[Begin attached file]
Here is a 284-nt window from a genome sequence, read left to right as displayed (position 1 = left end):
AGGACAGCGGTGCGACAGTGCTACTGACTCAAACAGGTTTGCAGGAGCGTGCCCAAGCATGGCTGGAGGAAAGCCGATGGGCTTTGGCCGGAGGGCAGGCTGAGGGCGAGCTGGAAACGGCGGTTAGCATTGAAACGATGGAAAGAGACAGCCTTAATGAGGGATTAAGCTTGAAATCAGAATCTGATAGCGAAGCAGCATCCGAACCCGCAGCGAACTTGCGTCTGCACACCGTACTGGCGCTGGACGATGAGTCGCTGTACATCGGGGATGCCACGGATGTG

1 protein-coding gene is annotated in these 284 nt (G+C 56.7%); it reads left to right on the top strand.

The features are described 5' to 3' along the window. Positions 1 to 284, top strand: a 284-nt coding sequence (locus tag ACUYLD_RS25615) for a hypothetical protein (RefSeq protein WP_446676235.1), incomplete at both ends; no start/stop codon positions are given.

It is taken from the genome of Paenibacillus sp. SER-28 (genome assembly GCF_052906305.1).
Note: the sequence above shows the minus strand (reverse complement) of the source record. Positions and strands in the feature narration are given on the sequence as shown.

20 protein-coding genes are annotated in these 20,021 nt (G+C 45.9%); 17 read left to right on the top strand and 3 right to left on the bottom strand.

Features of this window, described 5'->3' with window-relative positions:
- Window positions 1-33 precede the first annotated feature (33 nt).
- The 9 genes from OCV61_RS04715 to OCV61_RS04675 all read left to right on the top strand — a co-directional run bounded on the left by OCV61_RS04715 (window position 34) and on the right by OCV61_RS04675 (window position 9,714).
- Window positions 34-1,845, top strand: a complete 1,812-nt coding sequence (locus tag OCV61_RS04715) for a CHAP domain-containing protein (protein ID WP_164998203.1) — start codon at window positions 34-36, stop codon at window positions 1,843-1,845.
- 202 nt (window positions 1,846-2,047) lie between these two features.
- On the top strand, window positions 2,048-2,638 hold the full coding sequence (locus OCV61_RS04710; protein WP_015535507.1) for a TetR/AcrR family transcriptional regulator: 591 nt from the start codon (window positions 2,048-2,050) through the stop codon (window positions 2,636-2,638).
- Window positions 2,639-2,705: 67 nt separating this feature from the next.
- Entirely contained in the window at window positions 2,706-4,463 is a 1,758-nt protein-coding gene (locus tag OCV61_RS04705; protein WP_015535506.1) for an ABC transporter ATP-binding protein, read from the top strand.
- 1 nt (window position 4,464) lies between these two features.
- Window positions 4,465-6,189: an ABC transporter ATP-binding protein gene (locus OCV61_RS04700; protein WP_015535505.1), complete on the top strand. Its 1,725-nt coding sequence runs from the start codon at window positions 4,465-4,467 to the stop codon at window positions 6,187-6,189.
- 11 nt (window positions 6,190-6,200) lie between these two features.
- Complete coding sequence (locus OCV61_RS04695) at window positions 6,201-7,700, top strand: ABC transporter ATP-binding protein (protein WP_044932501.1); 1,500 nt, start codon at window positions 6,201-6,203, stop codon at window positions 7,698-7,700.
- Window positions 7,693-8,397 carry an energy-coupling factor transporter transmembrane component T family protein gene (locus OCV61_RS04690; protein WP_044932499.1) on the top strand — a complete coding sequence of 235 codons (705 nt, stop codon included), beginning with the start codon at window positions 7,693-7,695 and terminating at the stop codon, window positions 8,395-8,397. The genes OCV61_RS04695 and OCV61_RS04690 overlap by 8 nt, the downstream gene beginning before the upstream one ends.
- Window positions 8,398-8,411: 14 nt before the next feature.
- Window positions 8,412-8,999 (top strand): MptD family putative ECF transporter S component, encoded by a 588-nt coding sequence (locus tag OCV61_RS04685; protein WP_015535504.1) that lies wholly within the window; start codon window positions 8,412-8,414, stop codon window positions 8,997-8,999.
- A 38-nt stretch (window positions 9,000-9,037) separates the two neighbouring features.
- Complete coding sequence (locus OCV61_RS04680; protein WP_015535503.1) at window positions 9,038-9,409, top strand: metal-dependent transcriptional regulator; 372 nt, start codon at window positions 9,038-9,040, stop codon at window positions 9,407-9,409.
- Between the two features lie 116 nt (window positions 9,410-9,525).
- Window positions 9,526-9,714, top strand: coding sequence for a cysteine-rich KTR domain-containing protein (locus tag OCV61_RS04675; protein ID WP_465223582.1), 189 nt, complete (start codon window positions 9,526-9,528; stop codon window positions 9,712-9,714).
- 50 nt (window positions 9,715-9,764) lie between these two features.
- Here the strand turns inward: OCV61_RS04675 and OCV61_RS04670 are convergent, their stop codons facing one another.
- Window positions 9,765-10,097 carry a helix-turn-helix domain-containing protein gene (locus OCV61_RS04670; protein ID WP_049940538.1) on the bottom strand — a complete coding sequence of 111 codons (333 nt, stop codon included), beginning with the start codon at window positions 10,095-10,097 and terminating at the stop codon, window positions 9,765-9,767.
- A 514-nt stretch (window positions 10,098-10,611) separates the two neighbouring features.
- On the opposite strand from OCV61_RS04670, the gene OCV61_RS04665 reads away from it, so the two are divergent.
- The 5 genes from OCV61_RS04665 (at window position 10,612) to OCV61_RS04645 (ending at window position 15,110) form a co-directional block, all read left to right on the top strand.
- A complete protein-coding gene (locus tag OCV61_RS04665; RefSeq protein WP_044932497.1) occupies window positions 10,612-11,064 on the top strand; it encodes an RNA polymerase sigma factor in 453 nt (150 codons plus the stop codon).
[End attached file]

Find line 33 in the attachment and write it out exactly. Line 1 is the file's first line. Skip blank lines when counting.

- A complete protein-coding gene (locus tag OCV61_RS04665; RefSeq protein WP_044932497.1) occupies window positions 10,612-11,064 on the top strand; it encodes an RNA polymerase sigma factor in 453 nt (150 codons plus the stop codon).